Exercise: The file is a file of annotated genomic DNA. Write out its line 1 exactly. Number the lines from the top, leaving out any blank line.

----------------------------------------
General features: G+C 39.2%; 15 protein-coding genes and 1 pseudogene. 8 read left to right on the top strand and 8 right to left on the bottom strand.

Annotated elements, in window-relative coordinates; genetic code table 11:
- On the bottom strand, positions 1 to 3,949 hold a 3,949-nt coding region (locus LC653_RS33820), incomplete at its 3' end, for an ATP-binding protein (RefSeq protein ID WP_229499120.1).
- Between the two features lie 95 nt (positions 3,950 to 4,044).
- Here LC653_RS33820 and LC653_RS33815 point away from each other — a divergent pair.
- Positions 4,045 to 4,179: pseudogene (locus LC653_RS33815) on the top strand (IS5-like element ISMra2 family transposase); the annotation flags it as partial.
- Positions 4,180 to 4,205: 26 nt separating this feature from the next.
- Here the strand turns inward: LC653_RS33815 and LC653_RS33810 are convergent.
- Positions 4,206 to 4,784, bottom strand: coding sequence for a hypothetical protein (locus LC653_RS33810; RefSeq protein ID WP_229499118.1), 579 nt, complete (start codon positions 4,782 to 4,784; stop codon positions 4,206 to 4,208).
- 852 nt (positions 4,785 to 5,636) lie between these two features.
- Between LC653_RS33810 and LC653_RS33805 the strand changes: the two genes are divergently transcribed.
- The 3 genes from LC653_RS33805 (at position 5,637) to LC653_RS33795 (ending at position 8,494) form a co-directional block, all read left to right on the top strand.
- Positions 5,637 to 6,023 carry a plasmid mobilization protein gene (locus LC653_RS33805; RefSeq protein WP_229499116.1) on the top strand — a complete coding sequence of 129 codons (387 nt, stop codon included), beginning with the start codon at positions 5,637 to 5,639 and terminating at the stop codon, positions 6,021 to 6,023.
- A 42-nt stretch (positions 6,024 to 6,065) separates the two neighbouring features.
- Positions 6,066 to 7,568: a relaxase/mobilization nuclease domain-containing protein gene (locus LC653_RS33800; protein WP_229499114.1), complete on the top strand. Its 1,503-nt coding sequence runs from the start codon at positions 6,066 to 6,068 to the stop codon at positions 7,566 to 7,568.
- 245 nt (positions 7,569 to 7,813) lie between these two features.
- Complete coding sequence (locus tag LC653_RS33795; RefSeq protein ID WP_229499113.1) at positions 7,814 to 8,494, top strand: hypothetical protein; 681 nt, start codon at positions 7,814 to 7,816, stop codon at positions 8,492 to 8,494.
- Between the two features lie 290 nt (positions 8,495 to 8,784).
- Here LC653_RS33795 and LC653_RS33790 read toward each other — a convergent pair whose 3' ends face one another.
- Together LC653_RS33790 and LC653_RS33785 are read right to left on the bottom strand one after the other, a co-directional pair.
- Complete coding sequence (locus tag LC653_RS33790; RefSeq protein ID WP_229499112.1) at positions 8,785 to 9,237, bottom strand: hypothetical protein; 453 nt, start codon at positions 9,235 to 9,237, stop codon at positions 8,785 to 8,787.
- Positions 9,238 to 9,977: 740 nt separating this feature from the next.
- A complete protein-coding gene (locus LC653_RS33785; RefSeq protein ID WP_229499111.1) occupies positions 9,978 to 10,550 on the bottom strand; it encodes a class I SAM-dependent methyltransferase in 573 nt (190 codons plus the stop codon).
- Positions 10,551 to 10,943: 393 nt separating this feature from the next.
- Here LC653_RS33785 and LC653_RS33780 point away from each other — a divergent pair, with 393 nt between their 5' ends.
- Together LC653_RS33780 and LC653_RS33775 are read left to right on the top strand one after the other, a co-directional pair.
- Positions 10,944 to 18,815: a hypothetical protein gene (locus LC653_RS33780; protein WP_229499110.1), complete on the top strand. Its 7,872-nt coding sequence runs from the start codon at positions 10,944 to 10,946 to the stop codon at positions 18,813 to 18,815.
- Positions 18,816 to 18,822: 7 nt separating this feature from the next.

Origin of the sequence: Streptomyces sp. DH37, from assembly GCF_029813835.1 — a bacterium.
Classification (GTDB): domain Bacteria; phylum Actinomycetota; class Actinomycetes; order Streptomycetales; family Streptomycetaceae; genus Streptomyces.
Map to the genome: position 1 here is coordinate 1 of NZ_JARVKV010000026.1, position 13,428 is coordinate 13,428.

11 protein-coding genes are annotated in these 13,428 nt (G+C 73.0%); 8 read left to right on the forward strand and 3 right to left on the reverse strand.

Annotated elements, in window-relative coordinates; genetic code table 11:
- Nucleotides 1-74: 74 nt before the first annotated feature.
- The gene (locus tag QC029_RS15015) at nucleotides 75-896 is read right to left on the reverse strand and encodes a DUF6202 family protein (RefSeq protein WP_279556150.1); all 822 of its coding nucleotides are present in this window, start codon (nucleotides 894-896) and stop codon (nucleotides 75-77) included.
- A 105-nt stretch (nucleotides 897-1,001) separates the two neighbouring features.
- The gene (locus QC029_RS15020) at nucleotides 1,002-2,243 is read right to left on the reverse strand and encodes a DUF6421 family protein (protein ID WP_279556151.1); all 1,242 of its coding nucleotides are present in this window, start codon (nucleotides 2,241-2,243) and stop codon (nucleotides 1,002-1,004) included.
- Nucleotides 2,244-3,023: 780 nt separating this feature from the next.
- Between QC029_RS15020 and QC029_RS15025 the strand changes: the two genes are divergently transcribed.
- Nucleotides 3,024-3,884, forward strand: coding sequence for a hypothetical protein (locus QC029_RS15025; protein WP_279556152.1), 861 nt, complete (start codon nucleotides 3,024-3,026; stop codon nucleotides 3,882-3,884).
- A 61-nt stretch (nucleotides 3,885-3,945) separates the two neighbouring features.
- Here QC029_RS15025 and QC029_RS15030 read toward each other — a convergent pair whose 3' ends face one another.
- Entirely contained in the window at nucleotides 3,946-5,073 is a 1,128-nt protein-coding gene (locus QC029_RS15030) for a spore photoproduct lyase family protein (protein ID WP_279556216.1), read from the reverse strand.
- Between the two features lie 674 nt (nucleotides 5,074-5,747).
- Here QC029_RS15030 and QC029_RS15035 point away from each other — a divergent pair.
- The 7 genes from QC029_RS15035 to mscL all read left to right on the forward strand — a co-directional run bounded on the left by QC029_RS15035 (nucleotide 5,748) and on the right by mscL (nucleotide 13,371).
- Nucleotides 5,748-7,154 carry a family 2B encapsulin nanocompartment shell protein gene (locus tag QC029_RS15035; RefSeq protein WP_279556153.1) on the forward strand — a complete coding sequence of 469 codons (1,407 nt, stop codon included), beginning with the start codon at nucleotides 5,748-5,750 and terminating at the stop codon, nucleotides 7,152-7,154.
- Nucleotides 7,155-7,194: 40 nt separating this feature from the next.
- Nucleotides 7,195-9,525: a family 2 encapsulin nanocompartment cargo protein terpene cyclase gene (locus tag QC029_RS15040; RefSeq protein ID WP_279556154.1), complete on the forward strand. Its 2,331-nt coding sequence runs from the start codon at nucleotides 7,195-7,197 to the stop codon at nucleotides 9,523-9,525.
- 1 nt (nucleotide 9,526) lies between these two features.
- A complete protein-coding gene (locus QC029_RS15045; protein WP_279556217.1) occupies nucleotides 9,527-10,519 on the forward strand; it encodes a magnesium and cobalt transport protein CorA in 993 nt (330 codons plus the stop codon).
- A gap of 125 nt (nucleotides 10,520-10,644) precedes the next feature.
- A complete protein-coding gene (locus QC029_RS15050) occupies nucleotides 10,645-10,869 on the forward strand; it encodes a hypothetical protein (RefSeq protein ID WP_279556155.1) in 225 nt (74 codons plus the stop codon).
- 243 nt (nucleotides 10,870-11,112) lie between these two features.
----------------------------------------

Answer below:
General features: G+C 39.2%; 15 protein-coding genes and 1 pseudogene. 8 read left to right on the top strand and 8 right to left on the bottom strand.